I have followed the saga of The Argus, Brighton (Press Gazette, 1
July), with interest, not least because we wrote a proposal for our
company to conduct the initial 2003 research. Our costs, despite being
mid-market, proved too much and we didn’t hear from the paper again.
more than 20 local newspaper projects over the past 10 years I could
never imagine dropping community news from a paid-for title (although
an over-generous “free” is a different matter).
At least evening
meetings and football matches will still make it into the following
day’s paper. I share the reservations of the journalists about a
further sales decline. “Beefed up” websites are all very well but – and it seems odd to point this out to a newspaper – people actually like paper product.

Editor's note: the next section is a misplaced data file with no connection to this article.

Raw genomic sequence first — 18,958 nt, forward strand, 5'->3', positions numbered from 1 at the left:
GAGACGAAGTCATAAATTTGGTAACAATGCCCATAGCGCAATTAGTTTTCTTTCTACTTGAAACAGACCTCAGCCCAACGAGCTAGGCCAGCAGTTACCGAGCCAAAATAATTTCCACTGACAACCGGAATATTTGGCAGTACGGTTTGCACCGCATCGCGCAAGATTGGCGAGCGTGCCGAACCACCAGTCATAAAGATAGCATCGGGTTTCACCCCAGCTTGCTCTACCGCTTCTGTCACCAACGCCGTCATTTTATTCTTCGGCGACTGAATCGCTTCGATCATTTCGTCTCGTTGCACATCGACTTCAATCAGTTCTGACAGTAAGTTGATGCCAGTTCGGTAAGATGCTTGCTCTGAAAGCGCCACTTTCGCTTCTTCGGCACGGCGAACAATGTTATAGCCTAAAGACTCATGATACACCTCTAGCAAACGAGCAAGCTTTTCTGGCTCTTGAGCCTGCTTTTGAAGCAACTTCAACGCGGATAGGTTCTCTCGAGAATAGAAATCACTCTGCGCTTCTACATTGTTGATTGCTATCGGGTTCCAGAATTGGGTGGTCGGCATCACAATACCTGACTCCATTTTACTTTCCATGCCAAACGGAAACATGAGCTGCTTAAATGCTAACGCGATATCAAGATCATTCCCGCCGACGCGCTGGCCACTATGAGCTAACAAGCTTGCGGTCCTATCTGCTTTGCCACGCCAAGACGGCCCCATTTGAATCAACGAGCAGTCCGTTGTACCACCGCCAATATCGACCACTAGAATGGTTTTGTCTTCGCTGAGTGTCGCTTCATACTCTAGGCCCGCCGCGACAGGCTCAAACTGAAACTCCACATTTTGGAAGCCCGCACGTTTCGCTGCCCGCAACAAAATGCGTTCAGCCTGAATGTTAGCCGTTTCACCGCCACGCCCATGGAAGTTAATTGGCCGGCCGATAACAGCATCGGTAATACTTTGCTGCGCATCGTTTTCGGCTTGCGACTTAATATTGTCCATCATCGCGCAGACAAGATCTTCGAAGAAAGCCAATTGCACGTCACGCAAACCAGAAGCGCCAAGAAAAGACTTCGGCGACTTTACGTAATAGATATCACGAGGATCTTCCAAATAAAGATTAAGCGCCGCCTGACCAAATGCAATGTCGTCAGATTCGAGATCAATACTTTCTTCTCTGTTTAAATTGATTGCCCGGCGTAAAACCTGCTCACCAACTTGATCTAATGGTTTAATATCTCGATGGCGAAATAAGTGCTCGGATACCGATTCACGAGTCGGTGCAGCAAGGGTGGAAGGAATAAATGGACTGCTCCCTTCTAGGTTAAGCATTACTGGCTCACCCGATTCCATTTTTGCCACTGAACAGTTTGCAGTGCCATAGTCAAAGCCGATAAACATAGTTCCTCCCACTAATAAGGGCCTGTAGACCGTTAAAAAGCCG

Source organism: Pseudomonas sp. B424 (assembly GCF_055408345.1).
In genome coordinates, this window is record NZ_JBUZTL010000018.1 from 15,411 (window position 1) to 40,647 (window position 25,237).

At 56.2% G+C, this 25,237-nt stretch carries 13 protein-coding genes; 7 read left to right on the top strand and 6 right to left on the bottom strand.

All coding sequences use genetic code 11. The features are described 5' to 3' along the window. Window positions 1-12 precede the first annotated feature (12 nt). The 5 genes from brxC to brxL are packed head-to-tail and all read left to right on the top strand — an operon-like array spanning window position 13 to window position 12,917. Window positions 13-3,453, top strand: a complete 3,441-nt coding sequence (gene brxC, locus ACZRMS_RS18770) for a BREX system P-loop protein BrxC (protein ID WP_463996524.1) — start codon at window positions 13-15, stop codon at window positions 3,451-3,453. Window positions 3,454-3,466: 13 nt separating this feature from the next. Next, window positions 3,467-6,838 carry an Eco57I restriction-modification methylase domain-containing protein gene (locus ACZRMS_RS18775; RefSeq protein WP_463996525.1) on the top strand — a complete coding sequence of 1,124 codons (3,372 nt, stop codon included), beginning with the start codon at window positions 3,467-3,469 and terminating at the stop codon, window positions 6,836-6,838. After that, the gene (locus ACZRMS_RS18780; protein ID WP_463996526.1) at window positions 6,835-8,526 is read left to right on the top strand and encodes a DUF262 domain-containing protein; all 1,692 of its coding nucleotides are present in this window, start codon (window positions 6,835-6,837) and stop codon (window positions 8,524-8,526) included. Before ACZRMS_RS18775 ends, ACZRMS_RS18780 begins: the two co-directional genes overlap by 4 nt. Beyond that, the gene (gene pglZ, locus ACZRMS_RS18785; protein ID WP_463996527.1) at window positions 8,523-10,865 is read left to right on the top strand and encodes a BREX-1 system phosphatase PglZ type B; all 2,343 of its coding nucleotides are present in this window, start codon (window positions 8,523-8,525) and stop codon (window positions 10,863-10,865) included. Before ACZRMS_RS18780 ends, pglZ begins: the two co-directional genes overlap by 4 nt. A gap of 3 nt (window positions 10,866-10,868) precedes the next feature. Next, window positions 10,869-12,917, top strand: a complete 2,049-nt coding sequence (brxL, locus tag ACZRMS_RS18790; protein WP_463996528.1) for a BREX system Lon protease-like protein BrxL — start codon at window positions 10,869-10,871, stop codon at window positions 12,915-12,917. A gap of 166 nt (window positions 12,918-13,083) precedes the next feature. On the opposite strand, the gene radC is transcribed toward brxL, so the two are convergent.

well has the impact of reduced editions been tested with readers? It is
the sort of area that an experienced researcher can advise on, with the
help of some focus groups. It is also, in our experience, high risk.
with local newspapers as a researcher has its problems: there is
normally no budget, often research is a step of the “last resort”,
therefore confrontational. Frequently no funding can be found. However,
some of the publications we have worked with are exceptions to this.
research is commissioned it can focus the mind of the team on editorial
– hopefully the experience of one local newspaper ex-editor I spoke to
recently, that he’d “never had a research meeting about editorial
excellence in 25 years of work” is the exception!
Howard Thrift Linda Jones & Partners researcher for The Big Edit